04-Feb-2016 written by : FSI-Team
With lenders jostling with each other to get more and more customers onto their books, almost every individual around us is a credit user. People all around you may have taken home loans, vehicle loans or are seen brandishing two or credit cards in the very least. But ask these people about how many of them access their CIBIL scores in a year, and most of them are likely to draw a blank! Even if they do know about CIBIL, they are likely to tell you that they are not ready to “pay to access their own CIBIL score”? Is this logic justifiable? Or is this just another sign of irrational consumer behavior? Let’s take a closer look.
We have just about begun a new year and India as a nation is hopeful to make this a year of incredible change. Almost everywhere there are signs that we are at the brink of stupendous growth that is being led primarily by consumerism. 65% of the Indian population is under the age of 35 and power of technology is being harnessed in India like never before. The Government on its part, is making attempts with campaigns such as Make in India, fast-tracking approvals for businesses and enabling start-ups. In an overall enabling environment like this, the aspirations of Indians are on the rise and so is the use of credit.
Compared to the previous generation, the current generation is far more aspirational and is not afraid to use credit to fund its dreams. The easy availability of credit and intense competition among lenders has also fueled consumerism, and given the proverbial wings to the aspirations of the young and socially mobile. However, the pace of adoption and usage of credit is not equivalent to the knowledge about credit usage or the need to improve CIBIL score. This is more than relevant in today’s date, as The Reserve Bank of India has made it mandatory for all banks to check the CIBIL score of an individual mandatorily as a part of their credit assessment process.
This essentially means that if you do not have a CIBIL score of 750 (out of 900) it may not be possible for you to avail of credit when you need it the most. However, most people are using credit without ever having checked their CIBIL score. Even with information and advertisements about CIBIL score doing the rounds in the media, most individuals remain unaware about the need to improve CIBIL score.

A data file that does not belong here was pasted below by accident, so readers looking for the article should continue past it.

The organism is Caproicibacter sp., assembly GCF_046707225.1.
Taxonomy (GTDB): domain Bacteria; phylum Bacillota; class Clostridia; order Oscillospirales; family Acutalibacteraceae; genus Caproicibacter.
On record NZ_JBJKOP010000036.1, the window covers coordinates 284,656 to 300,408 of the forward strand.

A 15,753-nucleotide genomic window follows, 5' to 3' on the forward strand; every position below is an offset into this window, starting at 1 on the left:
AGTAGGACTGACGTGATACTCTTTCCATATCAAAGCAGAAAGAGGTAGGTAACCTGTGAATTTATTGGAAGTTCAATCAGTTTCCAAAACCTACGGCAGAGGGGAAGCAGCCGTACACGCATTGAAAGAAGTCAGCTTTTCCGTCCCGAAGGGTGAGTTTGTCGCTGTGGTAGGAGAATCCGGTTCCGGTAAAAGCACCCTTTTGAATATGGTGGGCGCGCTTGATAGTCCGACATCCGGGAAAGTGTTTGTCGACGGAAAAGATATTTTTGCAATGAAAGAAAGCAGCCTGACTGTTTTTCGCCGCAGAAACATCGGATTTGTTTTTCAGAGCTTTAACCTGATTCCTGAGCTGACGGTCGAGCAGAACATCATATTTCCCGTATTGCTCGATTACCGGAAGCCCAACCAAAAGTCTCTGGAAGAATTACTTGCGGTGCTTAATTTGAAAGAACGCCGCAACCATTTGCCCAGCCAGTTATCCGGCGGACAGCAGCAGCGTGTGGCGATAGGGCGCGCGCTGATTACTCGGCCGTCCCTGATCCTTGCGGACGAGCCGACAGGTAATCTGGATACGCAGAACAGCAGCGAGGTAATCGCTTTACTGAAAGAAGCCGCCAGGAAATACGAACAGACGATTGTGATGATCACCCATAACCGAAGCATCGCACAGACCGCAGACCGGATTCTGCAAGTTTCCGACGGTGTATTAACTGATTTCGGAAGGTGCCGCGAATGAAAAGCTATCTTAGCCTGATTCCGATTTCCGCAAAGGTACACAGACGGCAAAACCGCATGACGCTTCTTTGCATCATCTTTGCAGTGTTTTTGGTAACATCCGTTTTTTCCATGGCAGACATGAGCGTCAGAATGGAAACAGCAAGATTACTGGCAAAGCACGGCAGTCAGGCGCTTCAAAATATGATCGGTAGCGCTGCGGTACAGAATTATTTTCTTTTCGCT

That credit awareness and awareness about CIBIL or the need to increase CIBIL score is abysmally low was proved by a shocking study about the awareness about CIBIL and credit information reports among customers of commercial banks, that was published in February 2014 in the International Journal of Research Aspects of Engineering and Management. This study that was based upon a survey of 60 customers belonging to two leading commercial banks of India revealed that despite being India’s premiere credit bureau, awareness about Cibil remains critically low.
Only 33% of surveyed individuals were aware of the existence of Cibil. Also, only a negligible 8% of customers were aware of the presence of Cibil reports and 3% knew about their Cibil score. Further this study revealed that despite having availed of credit from the largest banks in the nation, only 19% paid their EMIs on time and only 14% of the customers knew the consequences of credit impairment and were blissfully unaware of need to increase CIBIL score. Further, shockingly enough, none of these customers knew anything about reading a CIBIL report.
If the results of this study are anything to go by, the need of the day therefore is not only to make customers aware of the existence of CIBIL and educating them about the need to enhance their credit score, the onus is also on CIBIL, as the first credit bureau of the nation to make credit scores of individuals, far more easily accessible to them. For instance, currently CIBIL charges a sum of Rs 450 for an individual to access his own score.
While on the one hand, it is being widely advocated by customer education articles that an individual should access his CIBIL score at least once or twice in a year, to pay a sum of Rs 450 each time he accesses his score, goes against this logic. With banks and the regulator alike concerned about credit quality alike, there is an immediate need for India to follow the example of developed nations like the US, where every individual having a credit history is entitled to access a free credit report from every credit agency once in a year.
With TransUnion, one of the biggest credit bureaus worldwide having a tie up with CIBIL in India, there is no reason why Indian credit users should not get access to their CIBIL report at least once annually free of cost by email, in order to keep the costs low. If this initiative is implemented, it will go a long way in increasing awareness about credit usage and the need for every individual to make an attempt to enhance his credit score.
Currently, there are a handful of investor protection activists who have forwarded the case for the need for free CIBIL reports to RBI and are hoping that The apex bank will intervene to see the fruition of their request. If RBI does indeed see the reason behind this it will go a step further to enable the credit user and encourage him to ensure that his financial health is in order.